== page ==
Tuesday, April 16, 2024
HomeRLI Food for ThoughtJonathan Doughty - RLI The Food Guy

Jonathan Doughty – RLI The Food Guy

When brands take flight and migrate…

Jonathan Doughty has joined the RLI Editorial team as “The Food Guy” to bring additional foodservice and leisure content to the readership of RLI. He will be writing a monthly “Food for Thought” article and contributing content and opinion on the fast changing world of food and leisure around the world.

Jonathan Doughty - RLI The Food Guy 1

We are living in extraordinary times, that is for sure. As the world tries to re-balance after Covid-19, we are seeing an unprecedented movement of people around the planet in search of new opportunities, places of comfort and safety and places for establishing their futures. It is not easy and there is no “one solution” but it is happening, despite the current turmoil.

In many ways the hospitality industry is going through exactly the same. Post Covid-19 we have finally understood the value of “human capital” as every business worth anything tries to attract, retain and really care for those they employ. A huge shift has taken place making the hospitality industry a better place to be. For me, after 46 years in the industry, it is the ONLY place to be and here is why.

We are seeing brands and operations that have been in “status quo” mode for many years now stretch their wings and fly! Despite the global increase in materials and food costs, despite the lack of staff, despite the cost of finance increasing, despite the short term reduction in consumer confidence, on a GLOBAL stage the hospitality industry is on fire!

We have learnt how to cope with all of these headwinds by bringing in new technologies, caring for and nurturing the people that we have, listening to our guests and re-balancing the price and service equation, which has inevitably meant the cost of eating out has gone up. No bad thing in my view, as we are not a “cheap option” and the hospitality industry needs to charge appropriately for what it does for people. Let’s not forget we give people a lifetime of amazing experiences.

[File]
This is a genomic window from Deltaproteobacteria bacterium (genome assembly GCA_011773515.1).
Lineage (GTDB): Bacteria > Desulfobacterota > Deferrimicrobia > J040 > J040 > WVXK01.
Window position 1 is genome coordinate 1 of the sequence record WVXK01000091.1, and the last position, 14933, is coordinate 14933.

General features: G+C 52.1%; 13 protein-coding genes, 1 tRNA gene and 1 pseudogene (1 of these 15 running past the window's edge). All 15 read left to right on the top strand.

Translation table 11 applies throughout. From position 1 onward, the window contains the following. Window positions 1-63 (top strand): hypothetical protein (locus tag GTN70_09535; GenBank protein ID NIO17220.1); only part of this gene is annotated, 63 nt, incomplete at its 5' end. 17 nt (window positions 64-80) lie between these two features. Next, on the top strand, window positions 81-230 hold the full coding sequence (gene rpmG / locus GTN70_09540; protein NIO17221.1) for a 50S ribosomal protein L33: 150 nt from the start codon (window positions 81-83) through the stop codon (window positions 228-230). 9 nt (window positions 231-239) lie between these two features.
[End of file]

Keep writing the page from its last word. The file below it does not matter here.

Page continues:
One of the most amazing things is how the world has re-opened after Covid-19 and the hospitality industry with our hotel brands and restaurant operations has embraced this opportunity with both hands. Countries dealt with the pandemic in different ways and now we are seeing an unprecedented movement to globalisation in our industry.

I have been incredibly lucky to spend time in KSA with both friends and colleagues working on some of the giga projects in the region. Neom, Trojena, The Line, The Red Sea and many more are incredibly impressive and are going to happen or have already happened at a pace of delivery that is truly incredible. I will return to KSA soon and I am going to visit the new Red Sea International Airport, gateway to the Red Sea area, a new, but incredible tourism destination. What has been achieved there to date is nothing short of spectacular and will become part of the global tourism vocabulary in a few years in the same way Dubai did. Coincidentally, I am there to plan out a culinary tour of Saudi Arabia to dig deep into the culture, heritage and history of the country, because as a chef, I just don’t know enough about this incredible country and the regions and food. A dream project if ever there was one and one, I have done in several countries.